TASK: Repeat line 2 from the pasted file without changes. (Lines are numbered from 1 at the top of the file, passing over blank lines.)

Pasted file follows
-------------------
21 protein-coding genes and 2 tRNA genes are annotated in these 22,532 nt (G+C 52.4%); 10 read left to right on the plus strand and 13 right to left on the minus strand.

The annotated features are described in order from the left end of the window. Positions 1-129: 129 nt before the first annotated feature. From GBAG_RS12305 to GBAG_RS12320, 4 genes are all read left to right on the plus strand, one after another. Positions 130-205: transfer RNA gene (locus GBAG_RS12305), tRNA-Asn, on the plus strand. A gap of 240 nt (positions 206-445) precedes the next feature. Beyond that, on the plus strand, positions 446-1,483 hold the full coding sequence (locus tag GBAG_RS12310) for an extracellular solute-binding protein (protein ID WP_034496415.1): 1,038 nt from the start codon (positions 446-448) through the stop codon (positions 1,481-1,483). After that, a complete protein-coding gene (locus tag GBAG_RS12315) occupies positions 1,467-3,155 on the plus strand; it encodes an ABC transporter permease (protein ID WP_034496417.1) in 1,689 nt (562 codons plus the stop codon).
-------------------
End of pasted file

The annotated features are described in order from the left end of the window. Positions 1-129: 129 nt before the first annotated feature. From GBAG_RS12305 to GBAG_RS12320, 4 genes are all read left to right on the plus strand, one after another. Positions 130-205: transfer RNA gene (locus GBAG_RS12305), tRNA-Asn, on the plus strand. A gap of 240 nt (positions 206-445) precedes the next feature. Beyond that, on the plus strand, positions 446-1,483 hold the full coding sequence (locus tag GBAG_RS12310) for an extracellular solute-binding protein (protein ID WP_034496415.1): 1,038 nt from the start codon (positions 446-448) through the stop codon (positions 1,481-1,483). After that, a complete protein-coding gene (locus tag GBAG_RS12315) occupies positions 1,467-3,155 on the plus strand; it encodes an ABC transporter permease (protein ID WP_034496417.1) in 1,689 nt (562 codons plus the stop codon).